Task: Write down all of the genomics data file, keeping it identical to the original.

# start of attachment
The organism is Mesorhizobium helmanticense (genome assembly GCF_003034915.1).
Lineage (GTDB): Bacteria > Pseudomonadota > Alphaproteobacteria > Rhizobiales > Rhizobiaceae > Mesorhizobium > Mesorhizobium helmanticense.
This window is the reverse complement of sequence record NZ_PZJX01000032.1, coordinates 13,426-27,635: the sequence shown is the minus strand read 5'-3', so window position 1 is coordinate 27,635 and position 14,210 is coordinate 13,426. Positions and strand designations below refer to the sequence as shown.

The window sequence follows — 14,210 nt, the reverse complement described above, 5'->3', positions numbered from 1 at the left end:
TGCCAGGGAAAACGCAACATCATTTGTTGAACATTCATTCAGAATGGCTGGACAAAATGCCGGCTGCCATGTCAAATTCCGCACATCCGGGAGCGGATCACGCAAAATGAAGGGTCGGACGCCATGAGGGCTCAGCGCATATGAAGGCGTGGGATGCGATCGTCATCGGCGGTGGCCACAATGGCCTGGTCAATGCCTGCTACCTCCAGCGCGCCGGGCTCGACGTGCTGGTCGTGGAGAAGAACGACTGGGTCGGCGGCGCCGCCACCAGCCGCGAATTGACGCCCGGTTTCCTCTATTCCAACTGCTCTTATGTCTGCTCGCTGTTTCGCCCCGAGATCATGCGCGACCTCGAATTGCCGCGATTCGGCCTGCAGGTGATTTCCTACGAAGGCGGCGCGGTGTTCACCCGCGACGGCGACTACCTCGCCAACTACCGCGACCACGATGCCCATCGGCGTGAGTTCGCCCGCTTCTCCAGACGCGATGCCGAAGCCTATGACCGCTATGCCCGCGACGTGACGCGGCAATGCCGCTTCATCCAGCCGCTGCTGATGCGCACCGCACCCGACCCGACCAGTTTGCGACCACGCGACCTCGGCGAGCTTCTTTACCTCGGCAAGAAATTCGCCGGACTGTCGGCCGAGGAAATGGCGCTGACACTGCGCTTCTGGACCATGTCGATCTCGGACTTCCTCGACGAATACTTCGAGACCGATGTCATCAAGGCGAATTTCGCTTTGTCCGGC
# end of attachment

The organism is Mesorhizobium helmanticense (genome assembly GCF_003034915.1).
Lineage (GTDB): Bacteria > Pseudomonadota > Alphaproteobacteria > Rhizobiales > Rhizobiaceae > Mesorhizobium > Mesorhizobium helmanticense.
This window is the reverse complement of sequence record NZ_PZJX01000032.1, coordinates 13,426-27,635: the sequence shown is the minus strand read 5'-3', so window position 1 is coordinate 27,635 and position 14,210 is coordinate 13,426. Positions and strand designations below refer to the sequence as shown.

The window sequence follows — 14,210 nt, the reverse complement described above, 5'->3', positions numbered from 1 at the left end:
TGCCAGGGAAAACGCAACATCATTTGTTGAACATTCATTCAGAATGGCTGGACAAAATGCCGGCTGCCATGTCAAATTCCGCACATCCGGGAGCGGATCACGCAAAATGAAGGGTCGGACGCCATGAGGGCTCAGCGCATATGAAGGCGTGGGATGCGATCGTCATCGGCGGTGGCCACAATGGCCTGGTCAATGCCTGCTACCTCCAGCGCGCCGGGCTCGACGTGCTGGTCGTGGAGAAGAACGACTGGGTCGGCGGCGCCGCCACCAGCCGCGAATTGACGCCCGGTTTCCTCTATTCCAACTGCTCTTATGTCTGCTCGCTGTTTCGCCCCGAGATCATGCGCGACCTCGAATTGCCGCGATTCGGCCTGCAGGTGATTTCCTACGAAGGCGGCGCGGTGTTCACCCGCGACGGCGACTACCTCGCCAACTACCGCGACCACGATGCCCATCGGCGTGAGTTCGCCCGCTTCTCCAGACGCGATGCCGAAGCCTATGACCGCTATGCCCGCGACGTGACGCGGCAATGCCGCTTCATCCAGCCGCTGCTGATGCGCACCGCACCCGACCCGACCAGTTTGCGACCACGCGACCTCGGCGAGCTTCTTTACCTCGGCAAGAAATTCGCCGGACTGTCGGCCGAGGAAATGGCGCTGACACTGCGCTTCTGGACCATGTCGATCTCGGACTTCCTCGACGAATACTTCGAGACCGATGTCATCAAGGCGAATTTCGCTTTGTCCGGC